Decentralized exchanges typically offer a shorter sign-up process which is great, but the downside is that they usually don’t offer as many trading services as centralized exchanges do. But that is not always the case. Decentralized exchanges are becoming more and more robust as the years and innovation progress.

Find your spot trading opportunity

Finding your cryptocurrency spot trade (spot trading) opportunity is rather easy, even if you just signed up for an exchange account and are brand new to the industry. If you go into the spot trade section of the exchange, be sure to click on the asset that you desire to buy or sell for another which is called a “trading pair”.

For example, if you want to sell your USD and acquire BTC, then you would choose the USD/BTC pair on the exchange. If you wanted to purchase ETH and sell your LTC, you would choose the ETH/LTC pair. Centralized exchanges such as Coinbase and Binance simplify this even more with a friendly user-interface on top of the robust trading mechanism.

Identify a price that you would be happy paying (or being paid) for a particular asset and set that as your price. Again, a spot trade executes quickly, so whichever price you choose to set your asset buy/sell price, that is what it will trade at within a matter of minutes typically.

Decide whether to go long or short

Going long or going short are terms you may be aware of, as they are not new to the crypto space. Long and short are traditional finance words that have 2 different meanings. When someone decides to short an asset, that means that they see the value going down and want to sell it before it goes down any further, usually picking it back up for a lower cost.

Going long means that you are buying at a specified price with the expectation of it increasing in value with the intention of holding for weeks or months at a time.

At the time of setting up a spot trade, decide if you would like to short an asset or long an asset. The great thing about automated trading apps like Stoic AI is that you don’t have to time the market or make these kinds of decisions. The AI-based strategy does that for you 24 hours a day, 7 days per week.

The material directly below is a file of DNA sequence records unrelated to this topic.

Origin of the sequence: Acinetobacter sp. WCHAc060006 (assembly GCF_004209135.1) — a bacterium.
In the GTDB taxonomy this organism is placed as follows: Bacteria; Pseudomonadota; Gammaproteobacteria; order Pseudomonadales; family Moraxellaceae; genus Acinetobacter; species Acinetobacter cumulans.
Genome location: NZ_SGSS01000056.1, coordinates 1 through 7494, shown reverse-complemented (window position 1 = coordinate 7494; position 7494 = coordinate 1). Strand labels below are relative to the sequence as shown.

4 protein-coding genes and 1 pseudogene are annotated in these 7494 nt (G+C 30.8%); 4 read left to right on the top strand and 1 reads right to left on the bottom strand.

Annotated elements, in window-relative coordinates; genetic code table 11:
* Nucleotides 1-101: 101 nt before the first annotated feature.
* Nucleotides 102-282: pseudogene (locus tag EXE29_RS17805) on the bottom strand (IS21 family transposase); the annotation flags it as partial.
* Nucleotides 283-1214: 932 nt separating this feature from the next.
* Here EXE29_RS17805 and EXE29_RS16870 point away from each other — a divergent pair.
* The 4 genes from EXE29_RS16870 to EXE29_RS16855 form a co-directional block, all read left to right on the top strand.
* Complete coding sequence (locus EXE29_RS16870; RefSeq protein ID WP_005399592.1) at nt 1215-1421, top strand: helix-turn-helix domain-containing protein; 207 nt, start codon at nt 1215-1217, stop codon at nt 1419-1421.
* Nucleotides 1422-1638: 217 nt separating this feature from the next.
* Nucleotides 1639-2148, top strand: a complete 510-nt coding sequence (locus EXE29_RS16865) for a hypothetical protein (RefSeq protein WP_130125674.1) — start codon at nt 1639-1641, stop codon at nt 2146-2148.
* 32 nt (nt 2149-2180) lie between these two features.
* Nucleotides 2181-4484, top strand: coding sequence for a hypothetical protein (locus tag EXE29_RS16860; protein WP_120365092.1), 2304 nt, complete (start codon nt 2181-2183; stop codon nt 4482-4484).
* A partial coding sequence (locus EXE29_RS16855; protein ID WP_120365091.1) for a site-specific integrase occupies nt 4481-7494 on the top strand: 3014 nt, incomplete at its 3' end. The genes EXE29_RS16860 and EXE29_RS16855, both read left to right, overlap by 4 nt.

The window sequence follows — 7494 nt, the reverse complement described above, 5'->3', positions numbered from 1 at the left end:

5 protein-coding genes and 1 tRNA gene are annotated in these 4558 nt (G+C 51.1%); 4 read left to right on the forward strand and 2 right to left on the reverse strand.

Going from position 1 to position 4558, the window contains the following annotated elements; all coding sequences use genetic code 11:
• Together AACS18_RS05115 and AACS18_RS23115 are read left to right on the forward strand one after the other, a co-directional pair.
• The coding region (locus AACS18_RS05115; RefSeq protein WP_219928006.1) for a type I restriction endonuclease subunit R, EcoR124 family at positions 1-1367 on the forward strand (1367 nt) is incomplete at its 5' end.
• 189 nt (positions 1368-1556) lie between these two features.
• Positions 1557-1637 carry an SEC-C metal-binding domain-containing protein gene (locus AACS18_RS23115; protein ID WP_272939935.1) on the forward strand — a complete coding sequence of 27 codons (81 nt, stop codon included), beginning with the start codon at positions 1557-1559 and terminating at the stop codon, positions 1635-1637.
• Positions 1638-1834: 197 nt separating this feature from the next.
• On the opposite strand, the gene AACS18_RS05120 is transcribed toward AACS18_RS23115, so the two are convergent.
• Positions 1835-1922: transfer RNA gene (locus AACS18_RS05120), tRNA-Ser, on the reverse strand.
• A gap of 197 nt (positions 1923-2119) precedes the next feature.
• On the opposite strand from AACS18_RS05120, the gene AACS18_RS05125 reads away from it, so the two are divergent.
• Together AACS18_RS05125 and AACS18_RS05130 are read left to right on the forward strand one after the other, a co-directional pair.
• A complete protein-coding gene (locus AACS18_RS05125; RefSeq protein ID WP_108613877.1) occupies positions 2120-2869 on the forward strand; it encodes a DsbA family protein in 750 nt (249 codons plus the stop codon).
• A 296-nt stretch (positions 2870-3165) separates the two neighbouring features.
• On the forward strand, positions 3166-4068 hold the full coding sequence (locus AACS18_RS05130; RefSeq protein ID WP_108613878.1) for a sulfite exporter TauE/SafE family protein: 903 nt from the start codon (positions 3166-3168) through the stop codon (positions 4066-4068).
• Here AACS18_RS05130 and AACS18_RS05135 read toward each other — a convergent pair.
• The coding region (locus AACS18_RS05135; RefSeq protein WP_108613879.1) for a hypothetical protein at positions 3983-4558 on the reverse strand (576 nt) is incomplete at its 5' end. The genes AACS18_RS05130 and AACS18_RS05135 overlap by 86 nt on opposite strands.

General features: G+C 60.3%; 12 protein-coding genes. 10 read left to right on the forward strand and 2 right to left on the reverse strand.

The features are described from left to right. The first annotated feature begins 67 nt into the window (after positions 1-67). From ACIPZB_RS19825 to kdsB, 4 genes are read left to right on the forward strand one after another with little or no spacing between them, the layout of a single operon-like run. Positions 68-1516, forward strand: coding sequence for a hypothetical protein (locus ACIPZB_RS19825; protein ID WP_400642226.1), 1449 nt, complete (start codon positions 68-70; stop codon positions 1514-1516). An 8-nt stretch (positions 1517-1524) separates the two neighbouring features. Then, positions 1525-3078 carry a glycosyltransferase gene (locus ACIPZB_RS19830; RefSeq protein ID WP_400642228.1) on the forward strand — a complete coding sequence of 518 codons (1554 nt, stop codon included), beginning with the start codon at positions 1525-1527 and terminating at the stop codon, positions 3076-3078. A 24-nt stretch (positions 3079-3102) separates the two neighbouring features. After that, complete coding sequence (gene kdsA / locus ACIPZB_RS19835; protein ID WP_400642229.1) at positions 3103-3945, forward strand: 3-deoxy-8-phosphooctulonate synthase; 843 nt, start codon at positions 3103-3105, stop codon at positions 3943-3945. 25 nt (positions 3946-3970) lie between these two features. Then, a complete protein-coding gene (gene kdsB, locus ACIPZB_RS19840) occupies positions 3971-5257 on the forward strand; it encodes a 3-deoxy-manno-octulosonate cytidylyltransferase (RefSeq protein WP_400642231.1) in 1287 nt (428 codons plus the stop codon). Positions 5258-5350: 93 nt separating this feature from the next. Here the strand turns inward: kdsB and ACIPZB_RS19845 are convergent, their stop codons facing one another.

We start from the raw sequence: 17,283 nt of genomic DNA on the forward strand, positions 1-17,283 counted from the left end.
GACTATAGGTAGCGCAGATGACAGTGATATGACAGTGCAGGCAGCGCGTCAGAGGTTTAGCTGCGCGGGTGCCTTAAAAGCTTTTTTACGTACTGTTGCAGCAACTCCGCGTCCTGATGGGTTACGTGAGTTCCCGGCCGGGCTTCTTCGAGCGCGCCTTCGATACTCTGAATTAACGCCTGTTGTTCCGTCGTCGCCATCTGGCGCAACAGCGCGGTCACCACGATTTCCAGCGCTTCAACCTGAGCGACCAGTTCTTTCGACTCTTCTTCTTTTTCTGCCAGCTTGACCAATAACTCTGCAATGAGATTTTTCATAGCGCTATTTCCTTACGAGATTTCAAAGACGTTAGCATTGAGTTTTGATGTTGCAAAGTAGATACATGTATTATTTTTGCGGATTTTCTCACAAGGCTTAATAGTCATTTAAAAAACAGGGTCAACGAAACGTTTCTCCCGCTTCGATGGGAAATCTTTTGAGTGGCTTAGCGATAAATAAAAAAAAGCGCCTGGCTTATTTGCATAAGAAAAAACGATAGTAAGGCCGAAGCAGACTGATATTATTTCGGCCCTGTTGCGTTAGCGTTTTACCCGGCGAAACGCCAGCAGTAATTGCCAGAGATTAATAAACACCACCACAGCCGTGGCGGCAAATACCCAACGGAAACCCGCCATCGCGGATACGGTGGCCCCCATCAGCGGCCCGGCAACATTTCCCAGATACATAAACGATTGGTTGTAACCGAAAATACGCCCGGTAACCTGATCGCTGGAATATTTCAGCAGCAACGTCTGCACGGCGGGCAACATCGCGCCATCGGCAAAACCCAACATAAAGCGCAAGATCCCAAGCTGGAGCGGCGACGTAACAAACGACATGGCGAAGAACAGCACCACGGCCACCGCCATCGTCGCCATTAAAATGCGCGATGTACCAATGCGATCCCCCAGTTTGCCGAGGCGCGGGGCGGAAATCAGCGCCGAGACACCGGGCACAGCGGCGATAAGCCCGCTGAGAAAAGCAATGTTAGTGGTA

Set your stops/limits and place your trade

Setting stops, or limits, are a more advanced way to spot trade. Setting a stop, or a limit, means that you are telling the exchange that the asset cannot dip below a specified price before the trade executes.

Setting up stops are good to protect yourself from losing money that you’d rather not lose. Again, options like this are typically unavailable in simplified exchange versions such as Coinbase. On the flip side, Coinbase does indeed offer an advanced trading section where these options are available.

Placing a trade with a stop (limit) ensures that your asset sale works out in your favor, without you getting the short end of the stick so to speak.

Monitor and close your position

If you are placing a trade manually (which you don’t have to do with apps like Stoic AI), then you need to closely monitor and close your chosen asset position. A spot trade that is set without stops especially needs to be watched to ensure that it executes properly.

Many people though do not have this kind of time, especially if they have a full-time job, a family, and other adult responsibilities. Taking advantage of automated crypto trading is a much better use of energy, and it only takes a moment to set up.

Forward Pricing

Forward pricing refers to the price for any crypto asset that ends up resolving later than the spot trade. This price typically syndicates the spot price and the interest cost up until the clearing date. Forward pricing rarely occurs in a spot trade, but it could happen at some point throughout your crypto trading journey.